The evidence shows that the president did not know about the diversion. As we discuss at length in our chapter on the subject, this evidence includes a great deal more than just Poindexter's testimony. Poindexter was corroborated in different ways by the president's own diaries and by testimony from {Lt. Col. Oliver L.} North, Meese, Cmdr. Paul Thompson (formerly the NSC's general counsel), and former White House chief of staff Donald Regan. The conclusion that the president did not know about the diversion, in other words, is one of the strongest of all the inferences one can make from the evidence before these committees . . . . The Allegation of Systematic Cover-Up

The report also tries to present the events of November 1986 as if they represent a systematic attempt by the administration to cover up the facts of the Iran initiative. The reason for the alleged cover-up, it is suggested, was to keep the American people from learning that the 1985 arms sales were "illegal."

There can be no question that the administration was reluctant to make all of the facts public in early November, when news of the arms sales first came out in a Lebanese weekly. It is clear from the evidence that this was a time when covert diplomatic discussions were still being conducted with Iran, and there was some basis for thinking more hostages might be released. We consider the administration's reticence in the early part of the month to have been completely justifiable.

However, as November 1986 wore on, Poindexter and North did falsify the documentary record in a way that we find deplorable. The outstanding fact about the late November events, however, is that Attorney General Meese understood the importance of getting at the truth. Working on a very tight schedule, Meese and three others from the Department of Justice managed to uncover the so-called "diversion memorandum" and reported it to the president. The president immediately removed Poindexter and North from the NSC staff. Shortly afterwards, he asked for an independent counsel to be appointed, appointed the Tower board, and supported the establishment of select congressional investigative committees, to which he has given unprecedented cooperation . . . . The 'Rule of Law'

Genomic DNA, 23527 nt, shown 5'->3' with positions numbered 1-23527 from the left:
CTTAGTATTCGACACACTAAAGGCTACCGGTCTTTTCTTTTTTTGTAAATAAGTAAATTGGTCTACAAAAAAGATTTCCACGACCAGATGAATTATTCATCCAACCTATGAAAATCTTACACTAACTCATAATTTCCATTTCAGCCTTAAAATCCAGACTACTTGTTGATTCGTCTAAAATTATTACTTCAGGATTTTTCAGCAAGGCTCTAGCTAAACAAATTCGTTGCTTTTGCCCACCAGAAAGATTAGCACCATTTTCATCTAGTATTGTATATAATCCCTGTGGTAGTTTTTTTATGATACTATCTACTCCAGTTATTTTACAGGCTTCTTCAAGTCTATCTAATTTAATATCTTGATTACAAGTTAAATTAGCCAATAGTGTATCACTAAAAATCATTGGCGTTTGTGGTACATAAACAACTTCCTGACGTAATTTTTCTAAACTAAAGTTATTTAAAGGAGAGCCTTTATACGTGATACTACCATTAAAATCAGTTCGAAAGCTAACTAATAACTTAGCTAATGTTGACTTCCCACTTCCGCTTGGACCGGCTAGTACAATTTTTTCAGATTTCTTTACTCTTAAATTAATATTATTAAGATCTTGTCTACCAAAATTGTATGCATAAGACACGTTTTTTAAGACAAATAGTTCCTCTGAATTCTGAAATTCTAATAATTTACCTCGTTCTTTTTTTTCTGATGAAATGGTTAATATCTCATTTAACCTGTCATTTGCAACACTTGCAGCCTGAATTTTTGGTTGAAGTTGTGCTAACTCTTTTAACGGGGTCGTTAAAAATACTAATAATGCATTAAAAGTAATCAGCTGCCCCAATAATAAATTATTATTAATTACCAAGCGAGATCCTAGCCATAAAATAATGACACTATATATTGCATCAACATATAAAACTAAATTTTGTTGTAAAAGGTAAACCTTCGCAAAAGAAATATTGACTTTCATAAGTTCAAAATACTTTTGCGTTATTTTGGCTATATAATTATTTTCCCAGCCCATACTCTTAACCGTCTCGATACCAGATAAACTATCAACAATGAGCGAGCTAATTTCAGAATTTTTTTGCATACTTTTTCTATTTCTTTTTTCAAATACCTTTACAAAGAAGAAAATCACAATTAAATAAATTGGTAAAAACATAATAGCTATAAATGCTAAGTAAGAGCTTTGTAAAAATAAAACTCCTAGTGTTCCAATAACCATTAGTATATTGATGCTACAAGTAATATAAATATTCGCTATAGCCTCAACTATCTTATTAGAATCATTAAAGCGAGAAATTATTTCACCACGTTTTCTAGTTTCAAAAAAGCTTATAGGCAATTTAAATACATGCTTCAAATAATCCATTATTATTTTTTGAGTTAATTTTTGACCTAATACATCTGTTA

Finally, the committees' report tries -- almost as an overarching thesis -- to portray the administration as if it were behaving with wanton disregard for the law. In our view, every single one of the committees' legal interpretations is open to serious question. On some issues -- particularly the ones involving the statutes governing covert operations -- we believe the law to be clearly on the administration's side. In every other case, the issue is at least debatable. In some, such as the Boland Amendment, we are convinced we have by far the better argument. In a few others -- such as who owns the funds the Iranians paid {retired} Gen. Richard Secord and Albert Hakim -- we see the legal issue as being close . . . . Common Threads

The discussion of personnel ultimately gets around to the importance of political judgment. We can be more precise about what that means, however, if we consider the common threads in the decisions we have already labeled as mistakes. These have included:The president's decision to sign the Boland Amendment of 1984, instead of vetoing it. The president's less-than-robust defense of his office's constitutional powers, a mistake he repeated when he acceded too readily and too completely to waive executive privilege for our committees' investigation. The NSC staff's decision to deceive Congress about what it was doing in Central America. The decision, in Iran, to pursue a covert policy that was at odds with the administration's public expressions, without any warning signals to Congress or our allies. The decision to use a necessary and constitutionally protected power of withholding information from Congress for unusually sensitive covert operations, for a length of time that stretches credulity. Poindexter's decision to authorize the diversion on his own; and, finally, Poindexter and North's apparent belief that covering up was in the president's political interest.

We emphatically reject the idea that through these mistakes, the executive branch subverted the law, undermined the Constitution, or threatened democracy.